Mental Illnesses and how to accurately portray them.

The mainstream way of representing mental illness is something I’ve never appreciated. With seem to go through roundabouts of treating mental illness as the only reason anyone murders or cartoonish way of showing villainy and romanticising it to the point mental illness has no meaning. It is an ailment that should be analysed like any other and that is what I hope to achieve. I shall be looking at three of the main mental illnesses that are usually portrayed in books, films and the media; schizophrenia, depression, antisocial personality disorder.

Schizophrenia irritates me. Not the illness itself, rather the stigma around it. I spent a long time being pushed around different department of the NHS with people trying to figure out what was wrong with me (FYI nothing, I’m just so quirky it freaks people out). The most recent one of these trips was to find out if I had schizophrenia, which confused, given I don’t hallucinate be it visual or auditory. So afterwards when I was told once again nothing was wrong with me, I did my research and the more I did, the angrier I became. For one schizophrenia does not involve a split personality, you have split personality disorder if you have a split personality. As well as this seeing visual hallucinations is very uncommon most hallucinations being auditory and while hearing these voices may lead to anxiety or paranoia the hallucinations have no direct control over a person’s actions. This comes from another symptom which are delusions, delusions of self-importance, people with schizophrenia often appear arrogant believing themselves to be above people. This is due to an unrealistic and blurred vision of the world. Both these symptoms together can often lead to a more intense paranoia, usually the person believing they are being watched or something similar. However, is an array of other symptoms are connected to schizophrenia including changing in sleeping patterns, becoming disorganised and distant, often very antisocial. These symptoms are often ignored given schizophrenia occurs mostly in 15 to 35 year olds.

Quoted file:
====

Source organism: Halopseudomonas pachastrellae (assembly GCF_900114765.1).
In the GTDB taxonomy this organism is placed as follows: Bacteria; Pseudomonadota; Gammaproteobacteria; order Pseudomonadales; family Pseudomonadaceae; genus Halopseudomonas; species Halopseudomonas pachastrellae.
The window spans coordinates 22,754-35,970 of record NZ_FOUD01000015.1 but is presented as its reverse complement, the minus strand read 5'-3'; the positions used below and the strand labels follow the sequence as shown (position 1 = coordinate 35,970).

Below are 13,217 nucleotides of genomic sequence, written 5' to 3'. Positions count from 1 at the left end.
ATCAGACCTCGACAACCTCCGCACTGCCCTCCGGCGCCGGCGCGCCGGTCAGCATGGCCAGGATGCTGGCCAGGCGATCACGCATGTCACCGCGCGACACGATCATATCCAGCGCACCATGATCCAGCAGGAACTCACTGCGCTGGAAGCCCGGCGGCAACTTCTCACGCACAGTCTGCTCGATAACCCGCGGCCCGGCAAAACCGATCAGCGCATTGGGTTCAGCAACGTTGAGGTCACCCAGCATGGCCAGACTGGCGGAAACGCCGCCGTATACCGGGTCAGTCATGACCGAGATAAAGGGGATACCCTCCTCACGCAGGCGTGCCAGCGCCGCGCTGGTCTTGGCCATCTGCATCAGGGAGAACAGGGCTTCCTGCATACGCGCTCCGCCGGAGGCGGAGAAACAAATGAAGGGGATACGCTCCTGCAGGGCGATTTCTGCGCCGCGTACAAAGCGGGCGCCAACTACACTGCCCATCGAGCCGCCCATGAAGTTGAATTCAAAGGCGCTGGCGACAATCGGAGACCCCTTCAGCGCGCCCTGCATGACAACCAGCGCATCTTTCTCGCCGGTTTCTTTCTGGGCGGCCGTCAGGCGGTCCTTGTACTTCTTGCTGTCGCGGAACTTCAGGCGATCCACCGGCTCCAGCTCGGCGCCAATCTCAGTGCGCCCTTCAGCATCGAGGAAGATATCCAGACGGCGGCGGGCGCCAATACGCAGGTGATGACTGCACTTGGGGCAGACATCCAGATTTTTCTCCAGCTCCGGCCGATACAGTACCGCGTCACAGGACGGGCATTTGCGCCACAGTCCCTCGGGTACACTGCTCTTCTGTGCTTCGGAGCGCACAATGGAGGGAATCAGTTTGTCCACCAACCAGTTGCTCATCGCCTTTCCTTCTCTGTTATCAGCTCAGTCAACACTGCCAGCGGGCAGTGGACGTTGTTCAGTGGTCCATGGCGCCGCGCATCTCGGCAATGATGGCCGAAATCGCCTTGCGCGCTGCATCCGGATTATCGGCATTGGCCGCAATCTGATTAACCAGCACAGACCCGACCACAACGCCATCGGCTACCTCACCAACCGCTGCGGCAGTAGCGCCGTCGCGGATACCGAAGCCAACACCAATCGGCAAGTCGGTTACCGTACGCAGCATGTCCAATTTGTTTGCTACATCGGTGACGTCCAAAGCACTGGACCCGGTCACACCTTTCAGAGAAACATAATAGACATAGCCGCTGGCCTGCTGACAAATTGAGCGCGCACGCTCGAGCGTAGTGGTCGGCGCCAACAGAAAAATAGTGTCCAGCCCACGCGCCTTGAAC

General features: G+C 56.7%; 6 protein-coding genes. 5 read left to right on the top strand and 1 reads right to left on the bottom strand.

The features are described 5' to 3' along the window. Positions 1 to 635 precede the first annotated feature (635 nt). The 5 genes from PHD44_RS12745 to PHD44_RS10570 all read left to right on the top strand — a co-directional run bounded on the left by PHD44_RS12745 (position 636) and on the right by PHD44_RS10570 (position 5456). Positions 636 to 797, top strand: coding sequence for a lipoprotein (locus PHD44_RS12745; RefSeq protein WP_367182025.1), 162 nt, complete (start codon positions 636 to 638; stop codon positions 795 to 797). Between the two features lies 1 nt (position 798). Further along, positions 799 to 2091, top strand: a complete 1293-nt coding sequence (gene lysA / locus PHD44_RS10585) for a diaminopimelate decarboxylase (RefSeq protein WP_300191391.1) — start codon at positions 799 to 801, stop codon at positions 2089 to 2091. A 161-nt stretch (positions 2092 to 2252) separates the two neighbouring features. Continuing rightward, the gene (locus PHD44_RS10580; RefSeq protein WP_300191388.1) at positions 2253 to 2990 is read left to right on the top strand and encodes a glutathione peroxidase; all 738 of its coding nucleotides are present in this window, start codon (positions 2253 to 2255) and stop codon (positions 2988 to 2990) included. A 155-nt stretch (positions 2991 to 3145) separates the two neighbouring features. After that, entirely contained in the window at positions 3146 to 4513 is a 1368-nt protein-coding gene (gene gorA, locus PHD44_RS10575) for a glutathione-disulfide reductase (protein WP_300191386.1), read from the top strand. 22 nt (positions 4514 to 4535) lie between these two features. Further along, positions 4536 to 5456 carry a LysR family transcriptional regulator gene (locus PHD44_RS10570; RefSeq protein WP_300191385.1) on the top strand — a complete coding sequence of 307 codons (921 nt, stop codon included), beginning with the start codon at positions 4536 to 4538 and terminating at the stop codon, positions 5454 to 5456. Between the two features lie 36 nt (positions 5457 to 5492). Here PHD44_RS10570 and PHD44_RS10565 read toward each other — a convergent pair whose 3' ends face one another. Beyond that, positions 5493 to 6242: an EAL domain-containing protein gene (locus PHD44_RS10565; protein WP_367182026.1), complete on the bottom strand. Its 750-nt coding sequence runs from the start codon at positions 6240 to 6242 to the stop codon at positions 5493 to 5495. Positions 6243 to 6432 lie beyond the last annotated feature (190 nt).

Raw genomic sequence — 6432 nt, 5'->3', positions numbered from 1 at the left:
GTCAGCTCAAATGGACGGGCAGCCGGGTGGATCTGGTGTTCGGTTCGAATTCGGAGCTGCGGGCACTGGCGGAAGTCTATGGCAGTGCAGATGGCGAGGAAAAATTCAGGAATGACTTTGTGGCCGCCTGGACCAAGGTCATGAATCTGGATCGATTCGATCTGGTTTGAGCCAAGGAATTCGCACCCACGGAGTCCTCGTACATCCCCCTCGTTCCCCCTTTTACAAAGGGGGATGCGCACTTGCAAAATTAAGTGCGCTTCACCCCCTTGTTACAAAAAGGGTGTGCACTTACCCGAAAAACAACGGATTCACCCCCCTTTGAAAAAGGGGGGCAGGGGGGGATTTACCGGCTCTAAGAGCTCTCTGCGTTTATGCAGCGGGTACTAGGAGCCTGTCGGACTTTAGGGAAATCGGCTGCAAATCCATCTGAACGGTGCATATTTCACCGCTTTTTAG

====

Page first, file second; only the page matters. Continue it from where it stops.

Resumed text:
Depression, as in clinical depression is very hard to describe. It is hardly sadness and more a sense of emptiness of the sufferer, an unable to enjoy anything that had once brought happiness. There can be physical symptoms too, such as feeling constantly tired, sleeping badly, having no appetite or sex drive. And this is constant, constantly being unable to feel and be asked to sleep or eat, to the point that some unlucky, unfortunate will not be able to take it anymore. And in the coldest and most unfeeling sense, this suffering, when done factually and medically correct is fun to write about, because suffering is the key to all emotions and this plain and simple delivers that scenario.

Sociopath or people who suffer from antisocial behavior disorder have a very accurate representation. Those who suffer from it are reckless and unpredictable often breaking rules and the laws repeatedly to prove that they can. They are also very manipulative and for lack of a better phrase, good at mimicking social interactions to make people trust them. All of this usually stems from isolation as a child or general childhood trauma. Despite what people usually think, this can be treated with therapy, but problem is that sufferers will often not wish to be treated and will only go under forced persuasion, i.e. court demand.

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